The official message of support that Governor Otter and the Coalition wish to send in favor of opposite-sex marriage is equally unconstitutional, in that it necessarily serves to convey a message of disfavor towards same-sex couples and their families. This is a message that Idaho and Nevada simply may not send. ...

The lessons of our constitutional history are clear: inclusion strengthens, rather than weakens, our most important institutions. When we integrated our schools, education improved. ... When we opened our juries to women, our democracy became more vital. ... When we allowed lesbian and gay soldiers to serve openly in uniform, it enhanced unit cohesion. ... When same-sex couples are married, just as when opposite-sex couples are married, they serve as models of loving commitment to all.

Crucially, the decision demolishes claims that marriage equality is a "new right." In the Ninth Circuit and in numerous other courts, antigay lawyers have argued that the U.S. Supreme Court's previous rulings that marriage is a fundamental right only apply to heterosexuals. The antigay groups pointed to the Glucksberg case, involving assisted suicide, to support the claim that "Our articulation of such fundamental rights must, we are told, be 'carefully formulat[ed].'"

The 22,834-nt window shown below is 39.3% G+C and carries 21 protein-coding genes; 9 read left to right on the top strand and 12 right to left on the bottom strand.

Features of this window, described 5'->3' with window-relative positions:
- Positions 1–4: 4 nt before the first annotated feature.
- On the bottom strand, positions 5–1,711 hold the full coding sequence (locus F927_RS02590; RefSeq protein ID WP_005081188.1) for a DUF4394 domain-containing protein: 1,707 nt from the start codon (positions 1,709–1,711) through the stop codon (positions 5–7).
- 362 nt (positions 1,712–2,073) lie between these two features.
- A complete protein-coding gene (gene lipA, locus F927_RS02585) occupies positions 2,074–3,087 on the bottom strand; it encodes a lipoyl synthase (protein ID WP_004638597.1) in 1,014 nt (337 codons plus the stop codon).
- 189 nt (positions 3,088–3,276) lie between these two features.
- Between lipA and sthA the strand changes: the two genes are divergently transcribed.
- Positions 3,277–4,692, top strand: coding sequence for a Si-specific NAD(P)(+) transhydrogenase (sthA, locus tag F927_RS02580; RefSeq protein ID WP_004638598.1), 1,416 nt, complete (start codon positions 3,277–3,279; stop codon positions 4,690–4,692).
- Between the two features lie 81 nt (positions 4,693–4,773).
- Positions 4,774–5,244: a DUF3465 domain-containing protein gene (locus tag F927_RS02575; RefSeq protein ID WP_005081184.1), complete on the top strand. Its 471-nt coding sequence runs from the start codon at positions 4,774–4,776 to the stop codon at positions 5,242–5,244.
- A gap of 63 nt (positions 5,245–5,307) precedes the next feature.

"However," Reinhardt writes, "'careful' does not mean 'cramped.'" He continues:

In each case, the Supreme Court referred to -- and considered the historical roots of -- the general right of people to marry, rather than a narrower right defined in terms of those who sought the ability to exercise it. These cases rejected status based restrictions on marriage not by considering whether to recognize a new, narrow fundamental right ... but rather by deciding whether there existed a sufficiently compelling justification for depriving plaintiffs of the right they, as people, possessed. ... Lawrence rejected as wrongheaded the question whether "homosexuals" have certain fundamental rights; "persons" -- of whatever orientation -- are rights-holders.

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Matt Baume